- Conference date: 28 March-3 April 2004
- Location: Rio de Janeiro (Brazil)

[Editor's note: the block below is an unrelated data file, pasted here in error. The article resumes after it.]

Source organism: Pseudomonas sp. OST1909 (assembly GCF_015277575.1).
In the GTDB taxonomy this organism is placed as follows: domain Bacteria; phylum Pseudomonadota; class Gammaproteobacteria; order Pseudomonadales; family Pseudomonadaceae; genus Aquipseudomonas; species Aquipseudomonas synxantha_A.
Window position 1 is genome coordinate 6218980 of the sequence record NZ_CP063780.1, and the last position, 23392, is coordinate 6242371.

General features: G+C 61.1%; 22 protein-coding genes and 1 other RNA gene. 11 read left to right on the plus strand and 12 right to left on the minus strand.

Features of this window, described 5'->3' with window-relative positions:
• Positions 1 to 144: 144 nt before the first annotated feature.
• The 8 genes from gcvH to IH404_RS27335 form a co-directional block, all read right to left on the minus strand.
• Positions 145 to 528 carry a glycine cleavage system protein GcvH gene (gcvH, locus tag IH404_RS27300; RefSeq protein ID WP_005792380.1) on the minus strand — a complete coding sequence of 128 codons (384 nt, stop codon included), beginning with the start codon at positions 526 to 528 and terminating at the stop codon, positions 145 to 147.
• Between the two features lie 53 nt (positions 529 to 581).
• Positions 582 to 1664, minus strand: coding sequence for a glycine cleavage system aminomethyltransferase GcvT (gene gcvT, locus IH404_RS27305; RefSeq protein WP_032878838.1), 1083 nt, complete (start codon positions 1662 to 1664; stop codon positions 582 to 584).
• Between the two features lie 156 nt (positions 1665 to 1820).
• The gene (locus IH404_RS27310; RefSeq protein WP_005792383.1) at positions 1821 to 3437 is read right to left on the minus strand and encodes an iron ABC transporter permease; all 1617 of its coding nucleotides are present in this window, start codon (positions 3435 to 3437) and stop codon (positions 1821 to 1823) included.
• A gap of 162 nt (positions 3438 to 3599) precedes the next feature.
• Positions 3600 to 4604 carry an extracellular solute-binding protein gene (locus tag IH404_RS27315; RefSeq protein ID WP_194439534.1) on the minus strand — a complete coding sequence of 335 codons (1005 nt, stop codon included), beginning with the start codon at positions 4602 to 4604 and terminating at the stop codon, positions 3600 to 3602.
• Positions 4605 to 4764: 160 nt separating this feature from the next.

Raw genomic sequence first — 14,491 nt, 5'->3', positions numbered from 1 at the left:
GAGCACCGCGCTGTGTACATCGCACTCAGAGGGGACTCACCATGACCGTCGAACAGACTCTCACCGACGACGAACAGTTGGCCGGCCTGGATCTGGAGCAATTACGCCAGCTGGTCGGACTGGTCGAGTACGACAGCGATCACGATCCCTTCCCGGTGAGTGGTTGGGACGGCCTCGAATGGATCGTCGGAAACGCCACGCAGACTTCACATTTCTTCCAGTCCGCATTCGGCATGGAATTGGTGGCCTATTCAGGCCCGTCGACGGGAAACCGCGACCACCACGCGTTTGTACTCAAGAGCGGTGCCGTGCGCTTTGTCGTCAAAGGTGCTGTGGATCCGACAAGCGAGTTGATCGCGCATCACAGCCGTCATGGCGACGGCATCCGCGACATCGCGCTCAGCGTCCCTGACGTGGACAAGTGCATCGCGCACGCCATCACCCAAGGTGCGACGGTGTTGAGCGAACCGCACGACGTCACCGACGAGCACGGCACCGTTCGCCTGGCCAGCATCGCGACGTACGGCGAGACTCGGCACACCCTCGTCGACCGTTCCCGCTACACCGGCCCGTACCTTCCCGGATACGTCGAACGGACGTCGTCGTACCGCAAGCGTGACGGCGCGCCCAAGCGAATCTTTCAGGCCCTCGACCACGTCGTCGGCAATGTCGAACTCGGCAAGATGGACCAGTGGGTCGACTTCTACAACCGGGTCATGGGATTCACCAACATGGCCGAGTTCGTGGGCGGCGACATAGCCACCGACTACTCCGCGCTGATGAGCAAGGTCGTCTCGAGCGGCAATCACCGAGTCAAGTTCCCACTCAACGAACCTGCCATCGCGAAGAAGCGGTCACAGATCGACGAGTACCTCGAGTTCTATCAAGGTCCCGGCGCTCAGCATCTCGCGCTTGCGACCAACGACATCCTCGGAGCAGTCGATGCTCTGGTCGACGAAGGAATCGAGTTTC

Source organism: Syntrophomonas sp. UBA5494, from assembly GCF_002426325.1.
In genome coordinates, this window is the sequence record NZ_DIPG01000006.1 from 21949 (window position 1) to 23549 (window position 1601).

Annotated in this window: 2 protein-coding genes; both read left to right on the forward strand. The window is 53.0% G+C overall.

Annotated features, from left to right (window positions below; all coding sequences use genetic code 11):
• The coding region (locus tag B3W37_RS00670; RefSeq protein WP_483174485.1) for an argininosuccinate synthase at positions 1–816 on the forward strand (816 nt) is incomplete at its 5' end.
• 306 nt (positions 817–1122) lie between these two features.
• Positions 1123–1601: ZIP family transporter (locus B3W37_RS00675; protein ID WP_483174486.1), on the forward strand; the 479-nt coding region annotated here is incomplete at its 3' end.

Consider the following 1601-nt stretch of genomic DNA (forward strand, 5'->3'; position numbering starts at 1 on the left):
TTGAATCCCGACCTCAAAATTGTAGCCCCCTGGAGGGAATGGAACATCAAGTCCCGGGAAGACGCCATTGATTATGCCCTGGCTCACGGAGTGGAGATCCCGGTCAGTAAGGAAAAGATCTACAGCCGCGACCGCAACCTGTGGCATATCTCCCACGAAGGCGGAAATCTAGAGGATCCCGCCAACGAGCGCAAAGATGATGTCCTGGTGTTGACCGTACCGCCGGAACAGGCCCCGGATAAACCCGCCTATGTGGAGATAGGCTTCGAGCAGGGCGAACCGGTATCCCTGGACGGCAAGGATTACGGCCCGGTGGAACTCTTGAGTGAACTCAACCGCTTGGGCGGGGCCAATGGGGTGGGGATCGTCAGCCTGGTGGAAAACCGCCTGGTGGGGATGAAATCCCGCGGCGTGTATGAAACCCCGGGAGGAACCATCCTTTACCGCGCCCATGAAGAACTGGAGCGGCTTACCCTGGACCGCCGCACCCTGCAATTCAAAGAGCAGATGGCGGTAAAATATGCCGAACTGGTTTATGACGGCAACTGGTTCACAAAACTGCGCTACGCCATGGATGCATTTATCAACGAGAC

There has been substantial progress in recent years in the quantitative understanding of the nonequilibrium time evolution of quantum fields. Important topical applications, in particular in high energy particle physics and cosmology, involve dynamics of quantum fields far away from the ground state or thermal equilibrium. In these cases, standard approaches based on small deviations from equilibrium, or on a sufficient homogeneity in time underlying kinetic descriptions, are not applicable. A particular challenge is to connect the far‐from‐equilibrium dynamics at early times with the approach to thermal equilibrium at late times. Understanding the “link” between the early‐ and the late‐time behavior of quantum fields is crucial for a wide range of phenomena. For the first time questions such as the explosive particle production at the end of the inflationary universe, including the subsequent process of thermalization, can be addressed in quantum field theory from first principles. The progress in this field is based on efficient functional integral techniques, so‐called n‐particle irreducible effective actions, for which powerful nonperturbative approximation schemes are available. Here we give an introduction to these techniques and show how they can be applied in practice. Though we focus on particle physics and cosmology applications, we emphasize that these techniques can be equally applied to other nonequilibrium phenomena in complex many body systems.
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